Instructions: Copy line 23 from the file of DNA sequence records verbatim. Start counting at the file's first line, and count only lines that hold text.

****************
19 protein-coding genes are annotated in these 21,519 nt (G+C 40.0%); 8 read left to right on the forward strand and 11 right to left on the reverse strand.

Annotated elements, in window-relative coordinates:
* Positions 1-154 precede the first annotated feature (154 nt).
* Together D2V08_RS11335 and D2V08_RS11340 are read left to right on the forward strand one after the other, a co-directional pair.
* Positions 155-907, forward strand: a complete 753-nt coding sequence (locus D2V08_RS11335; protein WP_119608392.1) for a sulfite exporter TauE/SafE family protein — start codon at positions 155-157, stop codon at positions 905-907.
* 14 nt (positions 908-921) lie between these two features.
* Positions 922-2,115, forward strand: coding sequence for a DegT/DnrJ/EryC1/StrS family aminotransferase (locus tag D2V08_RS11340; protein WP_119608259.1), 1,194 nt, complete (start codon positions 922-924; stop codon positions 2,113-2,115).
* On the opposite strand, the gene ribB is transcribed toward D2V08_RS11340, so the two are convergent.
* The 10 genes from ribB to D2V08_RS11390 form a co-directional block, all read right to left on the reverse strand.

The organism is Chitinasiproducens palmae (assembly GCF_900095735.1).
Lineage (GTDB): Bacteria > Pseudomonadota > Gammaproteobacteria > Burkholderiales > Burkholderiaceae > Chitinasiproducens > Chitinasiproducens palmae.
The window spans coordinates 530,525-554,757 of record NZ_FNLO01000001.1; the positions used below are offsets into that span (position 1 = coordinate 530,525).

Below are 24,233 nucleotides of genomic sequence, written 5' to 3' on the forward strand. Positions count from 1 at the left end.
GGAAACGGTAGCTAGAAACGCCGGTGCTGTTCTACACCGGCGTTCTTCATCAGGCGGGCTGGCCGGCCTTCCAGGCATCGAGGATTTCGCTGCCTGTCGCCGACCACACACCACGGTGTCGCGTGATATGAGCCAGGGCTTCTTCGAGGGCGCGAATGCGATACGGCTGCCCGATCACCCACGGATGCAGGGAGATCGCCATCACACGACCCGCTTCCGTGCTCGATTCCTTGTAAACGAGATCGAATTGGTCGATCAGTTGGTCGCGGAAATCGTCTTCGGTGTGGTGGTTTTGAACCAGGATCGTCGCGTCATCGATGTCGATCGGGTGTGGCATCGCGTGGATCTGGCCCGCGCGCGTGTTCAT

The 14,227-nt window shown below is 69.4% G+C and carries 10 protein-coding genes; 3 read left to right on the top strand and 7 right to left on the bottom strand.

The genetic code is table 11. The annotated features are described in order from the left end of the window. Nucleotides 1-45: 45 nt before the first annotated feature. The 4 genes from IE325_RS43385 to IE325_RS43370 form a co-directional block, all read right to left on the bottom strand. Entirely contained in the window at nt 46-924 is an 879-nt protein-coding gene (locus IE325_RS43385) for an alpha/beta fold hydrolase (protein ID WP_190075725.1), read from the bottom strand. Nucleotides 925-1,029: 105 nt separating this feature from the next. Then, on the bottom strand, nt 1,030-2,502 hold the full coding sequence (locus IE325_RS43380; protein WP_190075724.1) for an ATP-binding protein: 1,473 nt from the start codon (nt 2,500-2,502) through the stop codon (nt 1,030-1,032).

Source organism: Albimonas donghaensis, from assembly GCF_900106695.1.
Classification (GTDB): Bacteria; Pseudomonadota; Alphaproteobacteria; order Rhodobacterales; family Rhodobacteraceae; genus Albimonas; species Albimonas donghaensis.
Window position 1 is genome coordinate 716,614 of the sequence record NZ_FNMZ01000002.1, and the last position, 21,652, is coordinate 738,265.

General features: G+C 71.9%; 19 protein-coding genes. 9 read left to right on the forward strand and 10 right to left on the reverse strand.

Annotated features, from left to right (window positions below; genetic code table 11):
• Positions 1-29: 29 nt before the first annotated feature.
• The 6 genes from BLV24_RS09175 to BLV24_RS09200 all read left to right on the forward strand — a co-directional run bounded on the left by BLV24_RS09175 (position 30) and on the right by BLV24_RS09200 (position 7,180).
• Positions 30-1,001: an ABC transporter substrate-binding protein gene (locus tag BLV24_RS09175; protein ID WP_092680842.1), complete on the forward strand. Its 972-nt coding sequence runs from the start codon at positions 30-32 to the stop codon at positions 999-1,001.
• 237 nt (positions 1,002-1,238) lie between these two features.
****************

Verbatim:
• The 6 genes from BLV24_RS09175 to BLV24_RS09200 all read left to right on the forward strand — a co-directional run bounded on the left by BLV24_RS09175 (position 30) and on the right by BLV24_RS09200 (position 7,180).